Within three weeks, I read two books that highlighted the achievements of Vivien Thomas, the African American would-be doctor who led the charge to cure “blue babies”: babies that weren’t getting the oxygenated blood they needed. One delivered the content via a picture book format that would work well to be incorporated into a STEM lesson while the second was a shorter narrative nonfiction text that not only focused on Thomas, but Drs. Blalock and Taussig.
In Tiny Stitches: The Life of Medical Pioneer Vivien Thomas by Gwendolyn Hooks, she focuses on the triumph of Thomas’ work in the face of adversity. The book angered me as much as inspired me because of the obstacles put before Thomas, yet his drive for success pushed him to help when it was unlikely he’d be recognized or accepted. And that was the case for many years.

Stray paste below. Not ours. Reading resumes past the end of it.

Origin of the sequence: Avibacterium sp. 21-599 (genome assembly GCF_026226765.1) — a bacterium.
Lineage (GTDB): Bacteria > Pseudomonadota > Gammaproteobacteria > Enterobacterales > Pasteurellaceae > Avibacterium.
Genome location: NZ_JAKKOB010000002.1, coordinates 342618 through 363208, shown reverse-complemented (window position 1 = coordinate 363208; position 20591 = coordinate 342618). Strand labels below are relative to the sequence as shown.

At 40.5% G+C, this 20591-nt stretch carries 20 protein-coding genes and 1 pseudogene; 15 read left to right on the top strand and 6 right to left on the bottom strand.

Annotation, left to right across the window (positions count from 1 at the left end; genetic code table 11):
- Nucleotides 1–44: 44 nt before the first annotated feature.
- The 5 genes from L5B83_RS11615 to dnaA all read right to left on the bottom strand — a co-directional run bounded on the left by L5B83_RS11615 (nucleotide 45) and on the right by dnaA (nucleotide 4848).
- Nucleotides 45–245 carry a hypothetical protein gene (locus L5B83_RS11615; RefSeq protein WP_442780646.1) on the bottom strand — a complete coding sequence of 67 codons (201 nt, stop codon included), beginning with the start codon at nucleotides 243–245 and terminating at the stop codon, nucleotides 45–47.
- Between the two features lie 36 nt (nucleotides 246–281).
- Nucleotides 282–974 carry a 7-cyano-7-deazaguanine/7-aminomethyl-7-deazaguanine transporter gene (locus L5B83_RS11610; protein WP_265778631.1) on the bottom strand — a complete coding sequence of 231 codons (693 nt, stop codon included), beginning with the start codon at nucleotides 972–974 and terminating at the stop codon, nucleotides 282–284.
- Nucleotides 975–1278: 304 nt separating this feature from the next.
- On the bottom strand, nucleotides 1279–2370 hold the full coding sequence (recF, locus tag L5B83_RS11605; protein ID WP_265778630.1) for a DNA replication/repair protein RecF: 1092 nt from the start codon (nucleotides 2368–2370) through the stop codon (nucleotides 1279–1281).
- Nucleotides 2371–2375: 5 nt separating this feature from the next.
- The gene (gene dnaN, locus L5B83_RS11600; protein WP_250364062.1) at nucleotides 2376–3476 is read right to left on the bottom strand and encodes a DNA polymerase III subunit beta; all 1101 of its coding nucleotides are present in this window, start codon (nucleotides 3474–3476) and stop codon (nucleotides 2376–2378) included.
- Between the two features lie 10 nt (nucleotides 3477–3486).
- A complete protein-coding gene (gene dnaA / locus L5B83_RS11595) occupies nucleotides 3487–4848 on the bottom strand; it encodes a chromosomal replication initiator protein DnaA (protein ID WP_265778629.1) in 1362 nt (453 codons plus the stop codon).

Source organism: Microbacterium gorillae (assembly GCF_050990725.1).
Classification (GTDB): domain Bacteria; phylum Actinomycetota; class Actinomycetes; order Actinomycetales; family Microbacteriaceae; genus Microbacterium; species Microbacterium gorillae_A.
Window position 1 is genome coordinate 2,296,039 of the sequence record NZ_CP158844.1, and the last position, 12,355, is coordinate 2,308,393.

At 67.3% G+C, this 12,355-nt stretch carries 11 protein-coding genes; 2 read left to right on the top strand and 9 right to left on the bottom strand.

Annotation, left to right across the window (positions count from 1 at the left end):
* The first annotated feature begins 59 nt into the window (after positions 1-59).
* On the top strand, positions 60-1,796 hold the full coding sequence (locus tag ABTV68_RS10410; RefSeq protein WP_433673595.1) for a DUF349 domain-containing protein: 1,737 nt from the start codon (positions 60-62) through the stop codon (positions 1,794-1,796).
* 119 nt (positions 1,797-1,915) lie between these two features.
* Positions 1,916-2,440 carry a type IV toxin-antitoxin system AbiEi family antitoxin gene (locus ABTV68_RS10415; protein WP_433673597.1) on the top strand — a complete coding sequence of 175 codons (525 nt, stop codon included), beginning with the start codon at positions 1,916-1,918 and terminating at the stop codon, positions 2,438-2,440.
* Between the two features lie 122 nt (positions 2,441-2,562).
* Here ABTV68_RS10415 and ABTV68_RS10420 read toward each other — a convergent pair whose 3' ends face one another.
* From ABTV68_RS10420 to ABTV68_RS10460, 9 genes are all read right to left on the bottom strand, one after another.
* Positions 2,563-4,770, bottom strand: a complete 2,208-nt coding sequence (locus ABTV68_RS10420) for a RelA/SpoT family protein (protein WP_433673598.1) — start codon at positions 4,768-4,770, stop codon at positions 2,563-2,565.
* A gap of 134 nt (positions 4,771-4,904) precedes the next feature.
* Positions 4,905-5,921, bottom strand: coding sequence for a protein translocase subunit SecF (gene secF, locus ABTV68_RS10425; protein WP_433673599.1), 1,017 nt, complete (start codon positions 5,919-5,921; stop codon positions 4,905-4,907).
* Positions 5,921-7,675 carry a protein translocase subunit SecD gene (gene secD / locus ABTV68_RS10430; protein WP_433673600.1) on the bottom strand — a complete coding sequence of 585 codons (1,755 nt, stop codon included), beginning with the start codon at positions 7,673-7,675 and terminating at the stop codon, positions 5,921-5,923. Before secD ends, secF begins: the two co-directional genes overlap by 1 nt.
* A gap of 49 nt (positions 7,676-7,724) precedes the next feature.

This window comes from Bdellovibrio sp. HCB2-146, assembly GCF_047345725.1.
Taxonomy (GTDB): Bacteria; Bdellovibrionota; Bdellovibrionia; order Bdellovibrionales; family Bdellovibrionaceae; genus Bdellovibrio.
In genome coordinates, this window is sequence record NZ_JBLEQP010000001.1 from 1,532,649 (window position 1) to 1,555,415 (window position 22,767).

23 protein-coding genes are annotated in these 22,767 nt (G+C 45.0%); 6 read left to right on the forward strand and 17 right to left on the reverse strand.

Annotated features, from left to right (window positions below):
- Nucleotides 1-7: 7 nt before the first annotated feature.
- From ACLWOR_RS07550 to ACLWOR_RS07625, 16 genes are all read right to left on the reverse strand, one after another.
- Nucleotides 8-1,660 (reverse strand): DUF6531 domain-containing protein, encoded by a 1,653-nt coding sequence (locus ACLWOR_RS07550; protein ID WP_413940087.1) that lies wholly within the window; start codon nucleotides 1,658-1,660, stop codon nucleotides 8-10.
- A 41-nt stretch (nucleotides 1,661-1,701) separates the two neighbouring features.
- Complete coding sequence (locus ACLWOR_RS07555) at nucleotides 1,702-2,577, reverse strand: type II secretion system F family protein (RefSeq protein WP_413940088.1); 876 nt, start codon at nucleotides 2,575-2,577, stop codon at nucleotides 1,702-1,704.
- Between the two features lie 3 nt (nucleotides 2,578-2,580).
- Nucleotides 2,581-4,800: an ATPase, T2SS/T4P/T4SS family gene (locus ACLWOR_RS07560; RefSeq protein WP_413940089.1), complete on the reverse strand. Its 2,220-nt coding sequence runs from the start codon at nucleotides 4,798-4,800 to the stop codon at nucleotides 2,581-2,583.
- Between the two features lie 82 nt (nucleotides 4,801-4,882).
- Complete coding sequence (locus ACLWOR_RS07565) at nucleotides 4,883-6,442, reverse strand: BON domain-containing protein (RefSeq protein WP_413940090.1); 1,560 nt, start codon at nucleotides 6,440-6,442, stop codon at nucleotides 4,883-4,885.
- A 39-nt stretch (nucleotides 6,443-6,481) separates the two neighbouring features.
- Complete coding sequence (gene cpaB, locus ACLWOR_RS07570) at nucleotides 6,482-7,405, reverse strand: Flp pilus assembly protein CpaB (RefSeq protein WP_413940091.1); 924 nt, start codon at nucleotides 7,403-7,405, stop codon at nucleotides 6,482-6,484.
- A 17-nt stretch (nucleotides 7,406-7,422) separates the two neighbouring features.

And it wasn’t until I read Breakthrough!: How Three People Saved “Blue Babies” and Changed Medicine Forever by Jim Murphy which came out in 2015, that I understood a fuller picture, since Tiny Stitches literally focuses on the man, Breakthrough! focuses on three people. Thomas included, and more about the experiments and elbow grease that exists when perfecting medical procedures, especially when the instruments to perform them didn’t exist.
I love to learn, which is why narrative nonfiction has be so enamored over the last five years, and while both gave me a portrait of Thomas, I am humbled to know that medicine will never be the same without his contributions. The long hours, the intelligence, the dedication in the face of discrimination will leave anyone wondering about all of the others that we never hear about (alas, a post for another day– the great nonfiction being published about those that we need to know more about). I advise librarians to be sure you have a copy of both accessible texts for your shelves and science teachers to read them aloud and use chapters in the study of advancements in medicine.